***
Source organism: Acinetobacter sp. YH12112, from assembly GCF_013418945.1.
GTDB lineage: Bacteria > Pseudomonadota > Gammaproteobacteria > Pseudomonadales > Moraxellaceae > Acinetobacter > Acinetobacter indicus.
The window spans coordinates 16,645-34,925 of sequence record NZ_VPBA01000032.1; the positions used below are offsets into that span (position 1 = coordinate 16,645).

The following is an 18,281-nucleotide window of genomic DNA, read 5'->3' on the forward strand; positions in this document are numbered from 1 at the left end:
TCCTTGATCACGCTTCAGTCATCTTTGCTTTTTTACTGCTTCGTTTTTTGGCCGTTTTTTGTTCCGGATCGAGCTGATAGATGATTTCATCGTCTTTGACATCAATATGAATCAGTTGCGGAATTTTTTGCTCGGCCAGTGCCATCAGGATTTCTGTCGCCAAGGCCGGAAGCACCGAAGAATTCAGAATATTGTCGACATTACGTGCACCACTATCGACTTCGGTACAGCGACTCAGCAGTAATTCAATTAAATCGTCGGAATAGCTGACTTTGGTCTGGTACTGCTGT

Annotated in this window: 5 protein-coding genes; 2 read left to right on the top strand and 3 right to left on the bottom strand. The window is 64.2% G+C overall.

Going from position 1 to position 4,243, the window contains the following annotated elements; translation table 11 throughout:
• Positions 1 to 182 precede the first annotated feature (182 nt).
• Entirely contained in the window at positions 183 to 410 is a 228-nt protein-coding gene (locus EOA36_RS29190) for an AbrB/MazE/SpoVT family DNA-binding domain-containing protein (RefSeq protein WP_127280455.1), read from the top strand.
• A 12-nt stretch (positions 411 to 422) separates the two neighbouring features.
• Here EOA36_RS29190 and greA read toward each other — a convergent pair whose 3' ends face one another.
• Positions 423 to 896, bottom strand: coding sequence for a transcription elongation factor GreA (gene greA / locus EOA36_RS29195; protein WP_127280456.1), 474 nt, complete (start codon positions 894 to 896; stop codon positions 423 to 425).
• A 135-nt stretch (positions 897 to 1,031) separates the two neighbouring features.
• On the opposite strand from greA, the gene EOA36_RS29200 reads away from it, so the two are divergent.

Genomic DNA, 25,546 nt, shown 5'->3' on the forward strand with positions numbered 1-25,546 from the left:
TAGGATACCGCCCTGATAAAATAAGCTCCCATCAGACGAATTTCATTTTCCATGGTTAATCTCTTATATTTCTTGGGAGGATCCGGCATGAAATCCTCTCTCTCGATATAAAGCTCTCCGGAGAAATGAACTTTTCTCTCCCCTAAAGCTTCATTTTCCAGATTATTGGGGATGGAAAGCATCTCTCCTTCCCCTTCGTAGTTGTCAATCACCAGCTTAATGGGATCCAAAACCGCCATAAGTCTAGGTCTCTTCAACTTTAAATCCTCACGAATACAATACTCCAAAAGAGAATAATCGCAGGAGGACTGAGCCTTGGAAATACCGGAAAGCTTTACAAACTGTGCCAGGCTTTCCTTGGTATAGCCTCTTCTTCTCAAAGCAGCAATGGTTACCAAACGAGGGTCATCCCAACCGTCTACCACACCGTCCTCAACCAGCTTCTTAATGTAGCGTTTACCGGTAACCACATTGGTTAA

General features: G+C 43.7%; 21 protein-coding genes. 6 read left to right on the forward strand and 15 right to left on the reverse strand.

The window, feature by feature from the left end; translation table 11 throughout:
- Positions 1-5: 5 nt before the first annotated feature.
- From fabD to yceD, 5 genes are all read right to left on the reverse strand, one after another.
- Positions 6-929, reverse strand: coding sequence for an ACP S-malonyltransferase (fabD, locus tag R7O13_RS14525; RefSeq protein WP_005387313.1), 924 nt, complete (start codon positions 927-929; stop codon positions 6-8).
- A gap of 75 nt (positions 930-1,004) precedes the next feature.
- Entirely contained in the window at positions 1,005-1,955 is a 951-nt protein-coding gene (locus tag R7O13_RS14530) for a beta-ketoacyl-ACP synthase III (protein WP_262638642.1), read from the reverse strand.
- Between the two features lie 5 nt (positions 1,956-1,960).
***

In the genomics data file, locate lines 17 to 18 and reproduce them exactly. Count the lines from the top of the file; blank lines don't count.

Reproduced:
General features: G+C 43.7%; 21 protein-coding genes. 6 read left to right on the forward strand and 15 right to left on the reverse strand.

The window, feature by feature from the left end; translation table 11 throughout: